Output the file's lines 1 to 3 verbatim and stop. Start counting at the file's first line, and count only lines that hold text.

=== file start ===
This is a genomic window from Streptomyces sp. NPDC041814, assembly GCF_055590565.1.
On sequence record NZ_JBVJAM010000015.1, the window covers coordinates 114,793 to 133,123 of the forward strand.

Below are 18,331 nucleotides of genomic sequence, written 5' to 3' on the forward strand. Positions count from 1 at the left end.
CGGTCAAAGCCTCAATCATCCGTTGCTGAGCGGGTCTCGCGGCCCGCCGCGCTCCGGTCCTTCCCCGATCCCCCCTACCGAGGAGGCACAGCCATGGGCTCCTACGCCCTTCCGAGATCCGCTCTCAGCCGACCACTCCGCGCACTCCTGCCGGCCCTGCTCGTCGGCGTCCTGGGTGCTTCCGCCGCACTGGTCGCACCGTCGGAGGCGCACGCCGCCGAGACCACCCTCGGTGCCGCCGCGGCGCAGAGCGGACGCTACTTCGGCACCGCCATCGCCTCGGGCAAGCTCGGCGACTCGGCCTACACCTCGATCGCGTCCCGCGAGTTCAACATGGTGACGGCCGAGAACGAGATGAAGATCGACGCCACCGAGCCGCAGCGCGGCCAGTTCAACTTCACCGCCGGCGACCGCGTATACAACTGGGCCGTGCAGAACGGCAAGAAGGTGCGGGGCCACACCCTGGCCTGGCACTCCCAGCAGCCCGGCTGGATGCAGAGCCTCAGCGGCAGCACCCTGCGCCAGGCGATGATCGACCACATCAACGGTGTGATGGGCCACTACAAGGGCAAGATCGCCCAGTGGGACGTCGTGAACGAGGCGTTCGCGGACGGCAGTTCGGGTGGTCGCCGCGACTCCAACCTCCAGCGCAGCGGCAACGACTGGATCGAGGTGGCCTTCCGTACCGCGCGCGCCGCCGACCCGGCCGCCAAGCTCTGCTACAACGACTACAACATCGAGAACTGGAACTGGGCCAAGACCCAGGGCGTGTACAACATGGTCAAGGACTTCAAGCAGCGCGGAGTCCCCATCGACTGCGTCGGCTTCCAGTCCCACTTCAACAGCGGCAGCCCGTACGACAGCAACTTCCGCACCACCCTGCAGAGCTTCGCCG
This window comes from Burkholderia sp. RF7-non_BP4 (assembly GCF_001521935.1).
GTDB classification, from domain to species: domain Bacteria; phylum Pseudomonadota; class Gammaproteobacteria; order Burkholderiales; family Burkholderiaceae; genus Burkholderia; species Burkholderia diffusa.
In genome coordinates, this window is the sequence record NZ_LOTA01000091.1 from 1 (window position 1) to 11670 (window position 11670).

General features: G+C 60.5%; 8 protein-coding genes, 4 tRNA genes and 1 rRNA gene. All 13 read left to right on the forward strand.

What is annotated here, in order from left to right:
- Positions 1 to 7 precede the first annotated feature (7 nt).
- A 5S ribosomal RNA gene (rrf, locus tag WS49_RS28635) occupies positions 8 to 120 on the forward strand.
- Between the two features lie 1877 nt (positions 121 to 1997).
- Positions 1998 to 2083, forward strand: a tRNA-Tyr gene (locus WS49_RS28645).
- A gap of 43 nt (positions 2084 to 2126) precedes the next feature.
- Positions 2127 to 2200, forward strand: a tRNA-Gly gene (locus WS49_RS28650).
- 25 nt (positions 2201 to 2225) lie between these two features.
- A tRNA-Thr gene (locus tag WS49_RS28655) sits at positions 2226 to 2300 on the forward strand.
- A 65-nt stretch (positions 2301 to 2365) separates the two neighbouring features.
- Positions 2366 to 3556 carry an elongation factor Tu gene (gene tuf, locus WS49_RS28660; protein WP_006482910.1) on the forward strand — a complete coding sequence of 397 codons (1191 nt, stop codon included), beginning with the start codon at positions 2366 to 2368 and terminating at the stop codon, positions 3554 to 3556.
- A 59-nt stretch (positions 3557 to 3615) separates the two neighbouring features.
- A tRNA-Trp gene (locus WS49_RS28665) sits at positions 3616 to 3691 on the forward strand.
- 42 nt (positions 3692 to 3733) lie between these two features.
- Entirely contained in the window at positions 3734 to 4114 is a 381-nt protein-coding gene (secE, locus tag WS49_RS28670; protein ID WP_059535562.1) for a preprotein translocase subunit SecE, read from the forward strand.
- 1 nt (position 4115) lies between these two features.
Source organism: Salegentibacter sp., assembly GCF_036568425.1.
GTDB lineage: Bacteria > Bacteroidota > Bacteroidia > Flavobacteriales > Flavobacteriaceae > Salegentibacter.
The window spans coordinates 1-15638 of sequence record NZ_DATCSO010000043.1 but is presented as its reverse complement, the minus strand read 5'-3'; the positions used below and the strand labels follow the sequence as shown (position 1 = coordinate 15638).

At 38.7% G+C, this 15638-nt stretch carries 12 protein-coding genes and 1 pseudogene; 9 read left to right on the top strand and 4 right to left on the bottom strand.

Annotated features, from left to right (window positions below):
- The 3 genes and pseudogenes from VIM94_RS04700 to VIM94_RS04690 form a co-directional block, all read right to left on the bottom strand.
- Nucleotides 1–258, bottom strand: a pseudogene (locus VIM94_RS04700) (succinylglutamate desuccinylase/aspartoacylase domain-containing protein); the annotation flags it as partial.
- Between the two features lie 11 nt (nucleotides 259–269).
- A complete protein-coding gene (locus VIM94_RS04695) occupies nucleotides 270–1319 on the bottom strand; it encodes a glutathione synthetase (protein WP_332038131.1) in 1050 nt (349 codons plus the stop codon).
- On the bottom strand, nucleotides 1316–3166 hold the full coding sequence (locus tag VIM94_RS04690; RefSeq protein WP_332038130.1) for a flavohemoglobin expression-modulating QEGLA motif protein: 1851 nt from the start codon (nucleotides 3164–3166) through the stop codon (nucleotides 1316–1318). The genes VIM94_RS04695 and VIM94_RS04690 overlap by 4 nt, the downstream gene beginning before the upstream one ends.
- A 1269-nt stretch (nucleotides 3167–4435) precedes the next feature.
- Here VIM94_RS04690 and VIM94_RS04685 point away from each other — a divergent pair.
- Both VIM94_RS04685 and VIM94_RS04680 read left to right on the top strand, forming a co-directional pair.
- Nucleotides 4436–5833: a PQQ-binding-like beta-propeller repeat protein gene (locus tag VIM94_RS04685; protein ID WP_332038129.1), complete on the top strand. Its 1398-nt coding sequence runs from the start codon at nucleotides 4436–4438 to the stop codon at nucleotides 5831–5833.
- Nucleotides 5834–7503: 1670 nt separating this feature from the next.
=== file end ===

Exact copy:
This is a genomic window from Streptomyces sp. NPDC041814, assembly GCF_055590565.1.
On sequence record NZ_JBVJAM010000015.1, the window covers coordinates 114,793 to 133,123 of the forward strand.

Below are 18,331 nucleotides of genomic sequence, written 5' to 3' on the forward strand. Positions count from 1 at the left end.